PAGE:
One of the questions that I asked in today’s lecture was what we should make of this passage from the third chapter of Edith Wharton’s novel The Age of Innocence (1920):
Wandering on to the bouton d’or drawing-room (where Beaufort had had the audacity to hang “Love Victorious,” the much-discussed nude of Bouguereau) Archer found Mrs. Welland and her daughter standing near the ball-room door. Couples were already gliding over the floor beyond: the light of the wax candles fell on revolving tulle skirts, on girlish heads wreathed with modest blossoms, on the dashing aigrettes and ornaments of the young married women’s coiffures, and on the glitter of highly glazed shirt-fronts and fresh glace gloves.
The notes to the Penguin edition that we’re using (edited by Cynthia Griffin Wolff and available for Kindle) tell us that “Adolphe-William Bouguereau (1825-1905), a French painter who won the Prix de Rome in 1850, was well known for us nudes.” What they don’t tell us is what I learned from T. J. Clark many years ago in an art history class: that Bouguereau was an “Academic” painter, a traditionalist who was popular in his day and consistently exhibit in the annual Paris Salon during his career.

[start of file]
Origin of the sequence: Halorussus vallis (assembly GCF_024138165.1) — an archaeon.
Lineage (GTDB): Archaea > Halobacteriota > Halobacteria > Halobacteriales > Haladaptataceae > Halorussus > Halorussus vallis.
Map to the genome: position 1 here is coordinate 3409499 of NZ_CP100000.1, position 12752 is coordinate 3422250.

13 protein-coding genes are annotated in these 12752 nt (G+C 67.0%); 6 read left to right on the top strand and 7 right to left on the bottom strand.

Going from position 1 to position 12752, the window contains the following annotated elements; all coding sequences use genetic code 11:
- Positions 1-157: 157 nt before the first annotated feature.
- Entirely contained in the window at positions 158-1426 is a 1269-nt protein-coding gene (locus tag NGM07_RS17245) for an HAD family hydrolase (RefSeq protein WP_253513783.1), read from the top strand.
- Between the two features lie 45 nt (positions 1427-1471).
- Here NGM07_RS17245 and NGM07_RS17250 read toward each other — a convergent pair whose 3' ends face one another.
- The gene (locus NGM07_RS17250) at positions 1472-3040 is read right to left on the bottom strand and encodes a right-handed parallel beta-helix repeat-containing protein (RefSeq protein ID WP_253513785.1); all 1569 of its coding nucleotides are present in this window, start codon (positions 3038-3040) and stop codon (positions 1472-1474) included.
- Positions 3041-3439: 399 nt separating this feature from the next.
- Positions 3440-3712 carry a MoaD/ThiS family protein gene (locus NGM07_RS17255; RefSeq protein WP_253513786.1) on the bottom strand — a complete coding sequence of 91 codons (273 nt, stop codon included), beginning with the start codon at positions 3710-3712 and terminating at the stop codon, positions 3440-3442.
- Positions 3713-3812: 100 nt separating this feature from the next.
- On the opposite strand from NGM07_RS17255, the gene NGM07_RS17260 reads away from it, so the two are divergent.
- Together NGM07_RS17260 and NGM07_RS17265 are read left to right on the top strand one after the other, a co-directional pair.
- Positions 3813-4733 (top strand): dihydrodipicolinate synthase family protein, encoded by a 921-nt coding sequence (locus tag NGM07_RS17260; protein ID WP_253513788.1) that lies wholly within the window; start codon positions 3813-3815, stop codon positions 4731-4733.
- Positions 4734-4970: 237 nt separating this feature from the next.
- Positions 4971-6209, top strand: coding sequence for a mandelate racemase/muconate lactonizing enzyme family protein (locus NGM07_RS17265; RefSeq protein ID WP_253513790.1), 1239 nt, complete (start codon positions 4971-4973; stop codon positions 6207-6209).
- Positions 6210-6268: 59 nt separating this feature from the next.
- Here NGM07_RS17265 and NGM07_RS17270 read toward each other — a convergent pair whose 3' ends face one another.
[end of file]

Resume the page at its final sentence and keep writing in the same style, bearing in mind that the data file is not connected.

Bouguereau never painted a painting called Love Victorious, but it’s thought that Wharton may have had this one in mind, Le Printemps (The Return of Spring), painted in 1886 and currently on display at the Joslyn Art Museum in Omaha, Nebraska:
Martin Scorsese used this picture to depict “Love Victorious” in his film adaptation of The Age of Innocence. Like many of Bouguereau’s nudes, it aspires to what we would think of now as photo-realism — except for the, er, putti. I talk about this painting in class as part of a larger discussion of the novel’s relation to the idea of realism: how can a novel compete (in terms of “realism”) with forms like visual forms like painting, photography, and film?
I then compare this painting with a painting by Gustave Courbet (a “Realist” with a capital R), entitled L’Origine du Monde (The Origin of the World), painted in 1866 and currently hanging in the Mus
I think I’d agree with you, that Wharton’s use of the Bouguereau is more a commentary on the values and limitations of the New York society about which she is writing.
As for evidence, it is rather hard to prove, though I would say you have to look at Wharton’s tone throughout the book as an indication. Lines like, “It was one of the great livery-stableman’s most masterly intuitions to have discovered that Americans want to get away from amusement even more quickly than they want to get to it” (1) seem to establish that Wharton is amused by the New York/American sociey, and isn’t afraid to comment on something that she is, in a sense, a part of.
So perhaps, her use of the Bouguereau is not so much a pointing of fingers at her subjects, but also at herself and the world she came out of.